The tone is perfect; a seamless mix of the fairy-tale and the real. It also has a plain heroine, which delighted me beyond words as a child, because I was a very plain little girl and I hadn’t met many literary heroines who weren’t breathtakingly pretty. The opening paragraphs of The Little White Horse have stayed with me all my life. Goudge says that there are three kinds of people in this world: Those who find consolation in food, those who find consolation in literature, and those who find consolation in personal adornment.[7]
Chaucer’s Canterbury Tales (the tale of The Deathly Hallows was inspired by The Pardoner's Tale); and possibly, Pilgrim’s Progress by John Bunyan.[8]

I think it is fair to say Dumbledore embodies Rowling’s ideal philosopher.[9]

Finally, though not exhaustively, Jessica Mitford’s Hons and Rebels possibly influenced Hermoine’s conscience to fight injustice, just as Mitford's life has influenced Rowling's political beliefs.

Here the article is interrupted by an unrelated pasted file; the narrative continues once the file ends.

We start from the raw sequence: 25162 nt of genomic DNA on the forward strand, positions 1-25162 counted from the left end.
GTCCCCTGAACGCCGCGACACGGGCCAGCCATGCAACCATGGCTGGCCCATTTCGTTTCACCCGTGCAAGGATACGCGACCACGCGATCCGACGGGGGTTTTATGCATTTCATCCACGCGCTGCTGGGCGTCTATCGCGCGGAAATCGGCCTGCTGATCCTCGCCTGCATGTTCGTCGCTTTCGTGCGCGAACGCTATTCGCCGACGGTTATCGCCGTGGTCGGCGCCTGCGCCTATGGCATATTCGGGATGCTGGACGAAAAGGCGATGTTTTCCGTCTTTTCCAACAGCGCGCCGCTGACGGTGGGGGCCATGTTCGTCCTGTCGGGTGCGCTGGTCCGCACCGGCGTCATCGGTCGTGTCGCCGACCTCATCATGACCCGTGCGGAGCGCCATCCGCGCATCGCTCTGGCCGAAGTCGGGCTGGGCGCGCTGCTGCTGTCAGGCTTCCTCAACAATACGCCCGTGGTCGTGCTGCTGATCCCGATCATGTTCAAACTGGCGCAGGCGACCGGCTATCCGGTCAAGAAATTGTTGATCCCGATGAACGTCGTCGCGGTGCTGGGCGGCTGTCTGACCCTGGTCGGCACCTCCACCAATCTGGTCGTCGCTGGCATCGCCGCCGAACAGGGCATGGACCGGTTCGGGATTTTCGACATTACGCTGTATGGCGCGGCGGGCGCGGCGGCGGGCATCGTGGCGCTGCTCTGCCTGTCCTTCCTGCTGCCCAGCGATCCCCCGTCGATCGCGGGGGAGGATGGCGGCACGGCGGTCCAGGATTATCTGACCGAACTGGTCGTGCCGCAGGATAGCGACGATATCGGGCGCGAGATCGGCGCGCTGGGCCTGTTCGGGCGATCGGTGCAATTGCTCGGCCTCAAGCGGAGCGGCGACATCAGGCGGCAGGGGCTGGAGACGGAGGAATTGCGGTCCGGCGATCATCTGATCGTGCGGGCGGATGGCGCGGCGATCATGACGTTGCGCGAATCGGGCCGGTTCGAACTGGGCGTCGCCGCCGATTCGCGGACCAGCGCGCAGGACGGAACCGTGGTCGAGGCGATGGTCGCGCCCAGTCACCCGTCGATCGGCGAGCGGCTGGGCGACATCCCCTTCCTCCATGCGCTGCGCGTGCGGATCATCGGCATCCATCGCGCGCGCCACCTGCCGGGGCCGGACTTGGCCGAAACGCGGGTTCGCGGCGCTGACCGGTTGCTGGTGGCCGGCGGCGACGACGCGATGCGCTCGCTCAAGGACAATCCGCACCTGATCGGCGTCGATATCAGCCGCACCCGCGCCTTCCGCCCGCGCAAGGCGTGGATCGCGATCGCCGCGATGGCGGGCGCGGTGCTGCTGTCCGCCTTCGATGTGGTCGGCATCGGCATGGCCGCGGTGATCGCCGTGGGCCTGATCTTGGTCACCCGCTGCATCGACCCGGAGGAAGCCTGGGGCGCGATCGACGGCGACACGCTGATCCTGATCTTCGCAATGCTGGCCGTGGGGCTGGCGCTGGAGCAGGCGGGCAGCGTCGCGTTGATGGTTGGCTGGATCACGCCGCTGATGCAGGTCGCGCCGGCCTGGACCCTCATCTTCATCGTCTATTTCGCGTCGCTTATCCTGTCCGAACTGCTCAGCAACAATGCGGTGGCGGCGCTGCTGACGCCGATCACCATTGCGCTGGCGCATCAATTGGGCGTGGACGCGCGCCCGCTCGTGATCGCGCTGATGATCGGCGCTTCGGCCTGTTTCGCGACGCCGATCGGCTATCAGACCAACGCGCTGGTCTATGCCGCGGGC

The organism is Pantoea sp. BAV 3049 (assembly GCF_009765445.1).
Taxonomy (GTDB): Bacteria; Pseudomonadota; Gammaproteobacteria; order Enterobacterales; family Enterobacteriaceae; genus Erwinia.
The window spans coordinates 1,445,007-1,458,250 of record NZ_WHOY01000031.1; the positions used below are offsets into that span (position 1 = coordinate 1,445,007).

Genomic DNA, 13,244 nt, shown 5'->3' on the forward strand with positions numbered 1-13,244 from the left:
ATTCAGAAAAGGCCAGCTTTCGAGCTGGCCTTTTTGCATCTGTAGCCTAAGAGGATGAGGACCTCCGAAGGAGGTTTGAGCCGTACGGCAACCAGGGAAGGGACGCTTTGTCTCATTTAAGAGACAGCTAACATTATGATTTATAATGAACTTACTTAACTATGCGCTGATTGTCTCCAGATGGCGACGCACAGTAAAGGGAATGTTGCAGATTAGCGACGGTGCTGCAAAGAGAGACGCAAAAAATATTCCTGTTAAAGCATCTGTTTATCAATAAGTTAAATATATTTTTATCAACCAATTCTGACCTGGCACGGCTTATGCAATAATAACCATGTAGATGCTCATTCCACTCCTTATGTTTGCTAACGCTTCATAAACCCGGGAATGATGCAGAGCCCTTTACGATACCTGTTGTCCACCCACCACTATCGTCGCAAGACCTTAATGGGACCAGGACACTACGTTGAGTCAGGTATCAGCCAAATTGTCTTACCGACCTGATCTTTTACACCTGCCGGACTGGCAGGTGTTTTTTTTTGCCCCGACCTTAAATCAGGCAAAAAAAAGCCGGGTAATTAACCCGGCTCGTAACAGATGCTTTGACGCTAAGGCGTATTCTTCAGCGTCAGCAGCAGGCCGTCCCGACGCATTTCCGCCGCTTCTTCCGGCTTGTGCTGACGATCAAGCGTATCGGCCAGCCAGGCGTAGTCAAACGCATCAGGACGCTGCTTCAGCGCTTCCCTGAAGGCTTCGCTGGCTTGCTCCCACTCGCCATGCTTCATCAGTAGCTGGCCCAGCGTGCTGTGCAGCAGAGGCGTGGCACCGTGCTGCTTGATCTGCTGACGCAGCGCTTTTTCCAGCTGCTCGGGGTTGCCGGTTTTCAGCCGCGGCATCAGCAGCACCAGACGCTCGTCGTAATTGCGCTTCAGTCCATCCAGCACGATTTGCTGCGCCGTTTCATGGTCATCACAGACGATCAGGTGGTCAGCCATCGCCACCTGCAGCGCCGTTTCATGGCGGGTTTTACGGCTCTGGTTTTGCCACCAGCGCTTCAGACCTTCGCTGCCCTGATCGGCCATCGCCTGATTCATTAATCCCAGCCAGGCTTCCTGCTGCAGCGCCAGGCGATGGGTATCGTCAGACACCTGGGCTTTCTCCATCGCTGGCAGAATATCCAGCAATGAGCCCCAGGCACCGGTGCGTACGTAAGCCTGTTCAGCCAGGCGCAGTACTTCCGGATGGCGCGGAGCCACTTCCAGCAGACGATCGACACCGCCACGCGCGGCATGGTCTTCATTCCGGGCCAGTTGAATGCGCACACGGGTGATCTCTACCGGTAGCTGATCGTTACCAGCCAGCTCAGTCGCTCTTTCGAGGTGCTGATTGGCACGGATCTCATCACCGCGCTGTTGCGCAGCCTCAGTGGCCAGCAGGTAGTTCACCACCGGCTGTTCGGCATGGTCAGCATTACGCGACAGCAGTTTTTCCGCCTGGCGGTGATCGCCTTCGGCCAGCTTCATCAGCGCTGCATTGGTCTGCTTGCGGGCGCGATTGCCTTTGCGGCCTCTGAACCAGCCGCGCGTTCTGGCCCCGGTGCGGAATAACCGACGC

Jessica Mitford has been my heroine since I was 14 years old, when I overheard my formidable great-aunt discussing how Mitford had run away at the age of 19 to fight with the Reds in the Spanish Civil War. She was incurably and instinctively rebellious, brave, adventurous, funny and irreverent, she liked nothing better than a good fight, preferably against a pompous and hypocritical target.[10]
Rowling has said she writes for herself and that she writes for herself as a reader. So that even though she is not writing with a particular audience in mind—“I never really imagine a target audience when I'm writing. The ideas come first”[11]—she is writing with a particular reader in mind: herself. When Diane Rehm wanted to understand why children were drawn to the books, Rowling replied: